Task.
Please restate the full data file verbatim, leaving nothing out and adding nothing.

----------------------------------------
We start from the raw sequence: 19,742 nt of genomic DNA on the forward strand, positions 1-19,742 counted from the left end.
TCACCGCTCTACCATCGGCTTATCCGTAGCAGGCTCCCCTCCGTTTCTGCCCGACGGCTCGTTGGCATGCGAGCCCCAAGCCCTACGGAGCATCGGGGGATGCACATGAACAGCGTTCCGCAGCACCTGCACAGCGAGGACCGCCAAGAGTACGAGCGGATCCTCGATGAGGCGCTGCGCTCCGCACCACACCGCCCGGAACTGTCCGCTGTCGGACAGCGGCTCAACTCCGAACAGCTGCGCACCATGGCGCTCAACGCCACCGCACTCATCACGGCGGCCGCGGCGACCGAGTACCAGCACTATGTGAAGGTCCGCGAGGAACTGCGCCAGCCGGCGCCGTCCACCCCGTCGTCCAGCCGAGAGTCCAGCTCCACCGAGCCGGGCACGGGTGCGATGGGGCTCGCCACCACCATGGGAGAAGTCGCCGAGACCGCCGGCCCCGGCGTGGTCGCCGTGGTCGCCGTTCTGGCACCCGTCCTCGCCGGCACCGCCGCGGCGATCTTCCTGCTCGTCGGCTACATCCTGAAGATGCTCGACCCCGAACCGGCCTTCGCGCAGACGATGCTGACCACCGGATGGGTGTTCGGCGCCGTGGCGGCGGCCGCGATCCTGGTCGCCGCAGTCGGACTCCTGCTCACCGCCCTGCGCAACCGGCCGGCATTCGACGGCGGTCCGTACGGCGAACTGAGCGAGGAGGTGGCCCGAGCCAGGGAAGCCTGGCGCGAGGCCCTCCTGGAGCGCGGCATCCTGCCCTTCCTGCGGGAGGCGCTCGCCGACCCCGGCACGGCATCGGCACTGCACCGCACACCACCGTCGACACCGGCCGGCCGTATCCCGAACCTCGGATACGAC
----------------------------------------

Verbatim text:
We start from the raw sequence: 19,742 nt of genomic DNA on the forward strand, positions 1-19,742 counted from the left end.
TCACCGCTCTACCATCGGCTTATCCGTAGCAGGCTCCCCTCCGTTTCTGCCCGACGGCTCGTTGGCATGCGAGCCCCAAGCCCTACGGAGCATCGGGGGATGCACATGAACAGCGTTCCGCAGCACCTGCACAGCGAGGACCGCCAAGAGTACGAGCGGATCCTCGATGAGGCGCTGCGCTCCGCACCACACCGCCCGGAACTGTCCGCTGTCGGACAGCGGCTCAACTCCGAACAGCTGCGCACCATGGCGCTCAACGCCACCGCACTCATCACGGCGGCCGCGGCGACCGAGTACCAGCACTATGTGAAGGTCCGCGAGGAACTGCGCCAGCCGGCGCCGTCCACCCCGTCGTCCAGCCGAGAGTCCAGCTCCACCGAGCCGGGCACGGGTGCGATGGGGCTCGCCACCACCATGGGAGAAGTCGCCGAGACCGCCGGCCCCGGCGTGGTCGCCGTGGTCGCCGTTCTGGCACCCGTCCTCGCCGGCACCGCCGCGGCGATCTTCCTGCTCGTCGGCTACATCCTGAAGATGCTCGACCCCGAACCGGCCTTCGCGCAGACGATGCTGACCACCGGATGGGTGTTCGGCGCCGTGGCGGCGGCCGCGATCCTGGTCGCCGCAGTCGGACTCCTGCTCACCGCCCTGCGCAACCGGCCGGCATTCGACGGCGGTCCGTACGGCGAACTGAGCGAGGAGGTGGCCCGAGCCAGGGAAGCCTGGCGCGAGGCCCTCCTGGAGCGCGGCATCCTGCCCTTCCTGCGGGAGGCGCTCGCCGACCCCGGCACGGCATCGGCACTGCACCGCACACCACCGTCGACACCGGCCGGCCGTATCCCGAACCTCGGATACGAC